So here's to hoping I'll avoid The Failure Phase this year!

Tuesday, October 11, 2016

Thoughts on Anarchy

Last week, I wrote a review of Shadowrun: Anarchy, publisher Catalyst's new "alternate ruleset" for Shadowrun. This is a blog addendum to that review based on my first playthough with the game, this last Sunday. My review of Anarchy can be found here.

For Sunday's game, I had four players. All four used the pregens: one was a shaman, one was a decker, one was a street samurai, the fourth was an "action archaeologist." The pregens for Anarchy are awesome, and do a really good job of both being playable and approachable while also providing precious hints about the world of Shadowrun, and material for player narrations. I highly recommend using pre-gens for one-shots in Anarchy, despite how straight-forward the character creation rules seem.

The run itself was more or less made up on the fly, by me. Inspired by one player's choice of the action archaeologist, I tasked him with creating an artifact to be the target of this session's run. Once he had something, I asked the decker player, an avid Shadowrun fan, to give me a megacorp that would conceivably be holding the artifact. We ended up with the legendary fragment of a wall in China being held by Aztechnology on display in a corporate museum. Coping the contract brief structure as presented in the corebook, I created three scenes, jotted down a quick list of tags, bookmarked the NPC entries for security guards and a couple of drones, and went to work.

I really appreciated how fast and easy run design was for Anarchy. To be fair, Shadowrun is a fairly easy game to make adventures for, anyway...a couple of rolls on the random tables in the back of the corebook, some bookmarks for relevant NPCs, and you're good to go...but the devil is always in the details, and many a Shadowrun adventure that I've ran (or attempted to run), have fallen apart under the many and varied systems and sub-systems that comprise SR's fifth edition rules. Anarchy had my back from the start, with a straight-forward, narrative-based system that empowered me to just keep the game moving rather than sweating the small stuff. That endorsement alone may be enough to convince any fence-sitters to take the plunge into Anarchy.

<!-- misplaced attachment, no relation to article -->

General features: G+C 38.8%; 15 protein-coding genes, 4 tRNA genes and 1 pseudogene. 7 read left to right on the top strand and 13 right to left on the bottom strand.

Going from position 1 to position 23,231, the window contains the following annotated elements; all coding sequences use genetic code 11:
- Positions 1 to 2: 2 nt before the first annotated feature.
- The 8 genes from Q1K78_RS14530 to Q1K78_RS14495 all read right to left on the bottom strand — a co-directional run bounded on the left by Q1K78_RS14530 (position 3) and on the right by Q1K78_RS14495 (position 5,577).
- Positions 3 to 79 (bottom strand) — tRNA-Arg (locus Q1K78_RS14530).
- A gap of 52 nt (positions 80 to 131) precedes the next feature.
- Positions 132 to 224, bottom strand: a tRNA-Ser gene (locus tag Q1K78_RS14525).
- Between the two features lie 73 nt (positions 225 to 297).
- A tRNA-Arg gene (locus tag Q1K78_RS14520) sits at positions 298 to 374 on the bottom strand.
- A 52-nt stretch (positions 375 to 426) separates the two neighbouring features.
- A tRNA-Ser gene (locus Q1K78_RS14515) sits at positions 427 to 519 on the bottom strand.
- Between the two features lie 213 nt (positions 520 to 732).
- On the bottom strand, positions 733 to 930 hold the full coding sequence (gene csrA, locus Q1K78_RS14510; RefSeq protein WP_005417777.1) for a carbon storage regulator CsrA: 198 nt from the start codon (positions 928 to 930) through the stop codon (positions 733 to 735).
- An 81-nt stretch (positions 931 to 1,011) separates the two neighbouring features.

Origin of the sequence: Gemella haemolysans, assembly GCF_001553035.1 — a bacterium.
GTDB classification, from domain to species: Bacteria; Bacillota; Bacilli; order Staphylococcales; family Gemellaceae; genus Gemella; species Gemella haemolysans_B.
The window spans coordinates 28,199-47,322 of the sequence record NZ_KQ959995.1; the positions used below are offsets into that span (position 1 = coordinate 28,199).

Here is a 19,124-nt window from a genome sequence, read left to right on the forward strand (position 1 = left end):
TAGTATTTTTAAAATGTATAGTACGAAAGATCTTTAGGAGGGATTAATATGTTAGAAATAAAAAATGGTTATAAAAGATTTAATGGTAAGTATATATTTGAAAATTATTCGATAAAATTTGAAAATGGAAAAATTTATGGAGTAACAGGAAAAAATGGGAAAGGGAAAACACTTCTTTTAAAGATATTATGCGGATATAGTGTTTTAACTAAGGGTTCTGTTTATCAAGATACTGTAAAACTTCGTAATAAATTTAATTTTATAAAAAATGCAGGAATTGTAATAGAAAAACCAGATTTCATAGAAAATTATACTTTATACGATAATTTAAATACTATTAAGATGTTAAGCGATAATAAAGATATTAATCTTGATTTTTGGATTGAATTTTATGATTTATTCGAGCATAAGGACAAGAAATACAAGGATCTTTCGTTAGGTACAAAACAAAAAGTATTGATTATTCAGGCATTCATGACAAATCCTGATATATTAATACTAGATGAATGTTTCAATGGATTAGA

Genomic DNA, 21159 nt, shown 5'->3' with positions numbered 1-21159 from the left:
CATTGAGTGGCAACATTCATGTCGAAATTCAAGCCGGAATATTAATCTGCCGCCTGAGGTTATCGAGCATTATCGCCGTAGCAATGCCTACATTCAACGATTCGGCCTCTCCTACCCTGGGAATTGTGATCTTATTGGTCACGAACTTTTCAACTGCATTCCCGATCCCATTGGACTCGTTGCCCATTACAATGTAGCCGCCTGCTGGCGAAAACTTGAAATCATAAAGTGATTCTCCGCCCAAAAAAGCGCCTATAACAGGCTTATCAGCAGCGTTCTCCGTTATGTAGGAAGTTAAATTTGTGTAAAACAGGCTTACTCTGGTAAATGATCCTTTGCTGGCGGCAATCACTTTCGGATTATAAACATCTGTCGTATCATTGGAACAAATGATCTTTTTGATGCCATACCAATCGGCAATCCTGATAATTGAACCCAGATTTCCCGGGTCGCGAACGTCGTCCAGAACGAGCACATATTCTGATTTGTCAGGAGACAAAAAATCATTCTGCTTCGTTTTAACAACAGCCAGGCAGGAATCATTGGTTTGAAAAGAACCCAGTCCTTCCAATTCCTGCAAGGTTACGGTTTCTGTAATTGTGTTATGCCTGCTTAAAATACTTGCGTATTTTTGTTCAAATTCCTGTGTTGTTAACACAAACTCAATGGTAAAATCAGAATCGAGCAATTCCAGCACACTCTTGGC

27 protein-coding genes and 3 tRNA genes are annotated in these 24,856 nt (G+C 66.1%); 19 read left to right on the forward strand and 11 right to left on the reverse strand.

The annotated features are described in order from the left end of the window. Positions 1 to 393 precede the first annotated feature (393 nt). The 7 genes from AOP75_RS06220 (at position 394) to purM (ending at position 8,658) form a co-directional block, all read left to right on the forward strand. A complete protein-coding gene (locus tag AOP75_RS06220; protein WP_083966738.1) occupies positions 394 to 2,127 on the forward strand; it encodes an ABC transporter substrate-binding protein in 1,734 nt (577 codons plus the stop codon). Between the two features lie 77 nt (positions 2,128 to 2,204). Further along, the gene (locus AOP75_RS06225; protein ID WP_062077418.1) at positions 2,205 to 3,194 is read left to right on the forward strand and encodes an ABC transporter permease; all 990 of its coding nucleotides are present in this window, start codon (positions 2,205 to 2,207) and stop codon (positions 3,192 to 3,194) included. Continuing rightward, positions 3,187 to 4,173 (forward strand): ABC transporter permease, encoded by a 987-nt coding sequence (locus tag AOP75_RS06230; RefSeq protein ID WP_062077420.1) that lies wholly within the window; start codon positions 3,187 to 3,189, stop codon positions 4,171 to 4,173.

Coming from a more-traditional RPG background, I was openly skeptical of Anarchy's shared narrative, the so-called "Cue System," but I did see potential. In practice, my assessment was spot-on. The player-run scenes were often awkward and sketchy, but when it worked, it worked really well. My main focus for the next time I run Anarchy will be to help direct the shared narratives better. For this session, I pretty much cut the players loose after describing the scene. Next time, I may make the players fully aware of a scene's tags, perhaps have some suggested ideas for narrations built on those tags, and maybe have some consequences (good and bad) ready to deploy, based on the player's narrations and their failures/successes on the dice. Like many "story-based" RPGs such as Fate Core, the cohesiveness of the narrative and the overall strength of the game lies in the players' hands as much as it does the GM (perhaps more so). This can be great if your group is up to the task, but if there are players at your table who'd rather BE in a story than TELL one, that can lead to problems. Nothing a good group can't overcome, mind you, but problems, nevertheless.

I have more thoughts on this, but I'm going to leave it here, for now. I look forward to my next game of Shadowrun: Anarchy!